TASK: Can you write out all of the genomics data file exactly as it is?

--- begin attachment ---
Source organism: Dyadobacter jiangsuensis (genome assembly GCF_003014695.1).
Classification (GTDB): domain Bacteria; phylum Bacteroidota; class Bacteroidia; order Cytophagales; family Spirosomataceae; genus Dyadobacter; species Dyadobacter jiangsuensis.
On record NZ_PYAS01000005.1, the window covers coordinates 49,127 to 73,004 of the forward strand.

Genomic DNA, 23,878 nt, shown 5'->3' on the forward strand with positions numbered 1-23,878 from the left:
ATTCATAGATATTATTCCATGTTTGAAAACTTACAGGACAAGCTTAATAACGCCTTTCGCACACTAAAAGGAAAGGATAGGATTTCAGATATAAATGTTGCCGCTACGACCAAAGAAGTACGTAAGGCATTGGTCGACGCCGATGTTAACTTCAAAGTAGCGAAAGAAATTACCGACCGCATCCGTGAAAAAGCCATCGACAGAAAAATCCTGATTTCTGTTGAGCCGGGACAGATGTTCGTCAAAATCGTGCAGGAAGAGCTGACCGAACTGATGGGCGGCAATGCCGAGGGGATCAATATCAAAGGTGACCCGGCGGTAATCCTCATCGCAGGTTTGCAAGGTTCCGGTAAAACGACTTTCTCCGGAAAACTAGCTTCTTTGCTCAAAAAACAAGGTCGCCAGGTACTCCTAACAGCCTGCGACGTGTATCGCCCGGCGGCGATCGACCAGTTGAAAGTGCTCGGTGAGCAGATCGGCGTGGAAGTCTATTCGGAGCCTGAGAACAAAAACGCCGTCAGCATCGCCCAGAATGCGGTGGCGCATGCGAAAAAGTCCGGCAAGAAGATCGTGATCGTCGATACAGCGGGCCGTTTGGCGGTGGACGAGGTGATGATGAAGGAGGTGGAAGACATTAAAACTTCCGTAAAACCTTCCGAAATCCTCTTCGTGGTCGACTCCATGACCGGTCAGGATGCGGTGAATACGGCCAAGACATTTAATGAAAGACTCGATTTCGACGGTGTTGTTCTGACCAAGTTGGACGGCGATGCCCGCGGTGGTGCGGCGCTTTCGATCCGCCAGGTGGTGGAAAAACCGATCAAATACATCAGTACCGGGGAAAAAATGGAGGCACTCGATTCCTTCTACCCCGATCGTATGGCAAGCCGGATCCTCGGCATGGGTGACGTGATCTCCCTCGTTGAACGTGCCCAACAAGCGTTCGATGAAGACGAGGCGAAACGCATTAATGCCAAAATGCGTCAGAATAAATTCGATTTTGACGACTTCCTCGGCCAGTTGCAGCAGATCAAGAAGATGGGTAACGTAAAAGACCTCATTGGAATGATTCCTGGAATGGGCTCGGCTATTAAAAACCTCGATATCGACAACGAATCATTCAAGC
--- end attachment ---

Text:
Source organism: Dyadobacter jiangsuensis (genome assembly GCF_003014695.1).
Classification (GTDB): domain Bacteria; phylum Bacteroidota; class Bacteroidia; order Cytophagales; family Spirosomataceae; genus Dyadobacter; species Dyadobacter jiangsuensis.
On record NZ_PYAS01000005.1, the window covers coordinates 49,127 to 73,004 of the forward strand.

Genomic DNA, 23,878 nt, shown 5'->3' on the forward strand with positions numbered 1-23,878 from the left:
ATTCATAGATATTATTCCATGTTTGAAAACTTACAGGACAAGCTTAATAACGCCTTTCGCACACTAAAAGGAAAGGATAGGATTTCAGATATAAATGTTGCCGCTACGACCAAAGAAGTACGTAAGGCATTGGTCGACGCCGATGTTAACTTCAAAGTAGCGAAAGAAATTACCGACCGCATCCGTGAAAAAGCCATCGACAGAAAAATCCTGATTTCTGTTGAGCCGGGACAGATGTTCGTCAAAATCGTGCAGGAAGAGCTGACCGAACTGATGGGCGGCAATGCCGAGGGGATCAATATCAAAGGTGACCCGGCGGTAATCCTCATCGCAGGTTTGCAAGGTTCCGGTAAAACGACTTTCTCCGGAAAACTAGCTTCTTTGCTCAAAAAACAAGGTCGCCAGGTACTCCTAACAGCCTGCGACGTGTATCGCCCGGCGGCGATCGACCAGTTGAAAGTGCTCGGTGAGCAGATCGGCGTGGAAGTCTATTCGGAGCCTGAGAACAAAAACGCCGTCAGCATCGCCCAGAATGCGGTGGCGCATGCGAAAAAGTCCGGCAAGAAGATCGTGATCGTCGATACAGCGGGCCGTTTGGCGGTGGACGAGGTGATGATGAAGGAGGTGGAAGACATTAAAACTTCCGTAAAACCTTCCGAAATCCTCTTCGTGGTCGACTCCATGACCGGTCAGGATGCGGTGAATACGGCCAAGACATTTAATGAAAGACTCGATTTCGACGGTGTTGTTCTGACCAAGTTGGACGGCGATGCCCGCGGTGGTGCGGCGCTTTCGATCCGCCAGGTGGTGGAAAAACCGATCAAATACATCAGTACCGGGGAAAAAATGGAGGCACTCGATTCCTTCTACCCCGATCGTATGGCAAGCCGGATCCTCGGCATGGGTGACGTGATCTCCCTCGTTGAACGTGCCCAACAAGCGTTCGATGAAGACGAGGCGAAACGCATTAATGCCAAAATGCGTCAGAATAAATTCGATTTTGACGACTTCCTCGGCCAGTTGCAGCAGATCAAGAAGATGGGTAACGTAAAAGACCTCATTGGAATGATTCCTGGAATGGGCTCGGCTATTAAAAACCTCGATATCGACAACGAATCATTCAAGC